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"Firestarter" (1984)


We're back with a new review!  Yaaaaay!

This week, we're checking out a Stephen King adaptation from 1984- "Firestarter"!

Andy McGee and his daughter, Charlie, are on the run.  They are running from a mysterious agency known only as "The Shop".  They're running because The Shop wants Charlie for her abilities.

The ability to set things on fire... with just a thought...

This is one of the earliest adaptations of a Stephen King novel.  Originally, John Carpenter had been tapped to direct, but was replaced when "The Thing" proved to be a financial failure (little did they KNOW).  The new director, Mark L. Lester commissioned a re-write that kept fairly close to the original novel.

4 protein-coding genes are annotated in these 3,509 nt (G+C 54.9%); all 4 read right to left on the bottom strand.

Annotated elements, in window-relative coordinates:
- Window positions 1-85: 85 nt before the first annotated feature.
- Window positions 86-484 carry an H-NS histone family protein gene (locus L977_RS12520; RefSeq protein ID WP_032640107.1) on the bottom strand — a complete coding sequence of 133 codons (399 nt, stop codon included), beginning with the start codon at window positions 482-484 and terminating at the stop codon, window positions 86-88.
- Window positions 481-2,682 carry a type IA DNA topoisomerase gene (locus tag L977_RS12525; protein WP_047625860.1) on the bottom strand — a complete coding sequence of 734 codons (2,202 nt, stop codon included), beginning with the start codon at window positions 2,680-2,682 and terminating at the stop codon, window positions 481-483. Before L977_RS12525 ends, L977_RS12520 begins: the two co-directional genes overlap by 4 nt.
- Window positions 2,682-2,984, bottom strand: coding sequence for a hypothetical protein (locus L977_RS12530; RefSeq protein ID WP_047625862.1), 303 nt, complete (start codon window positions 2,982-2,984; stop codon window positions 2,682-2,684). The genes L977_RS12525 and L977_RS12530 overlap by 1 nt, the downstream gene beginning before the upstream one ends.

The story isn't bad, though not really scary.  The slow, plodding pace, and rather stiff dialogue actually make it a little dull and the equivalent of white noise.  It's came across as insignificant background noise.  I found myself drifting off and thinking of other things, rather than being engaged in what was happening on the screen.

The characters, as portrayed in the movie, are pretty thinly developed.  There's no real emotional meat to them that would allow you to actually connect and relate.  They were like, paper puppets- which is sad, because you performers like George C. Scott, Martin Sheen, Art Carney, and a young Drew Barrymore.  They're great actors, but the script and characters were hollow.

As a Stephen King fan, I have to confess that I was rather disappointed in "Firestarter".  I really can't recommend it for viewing.  I'm going to have to give it an "Ugly".


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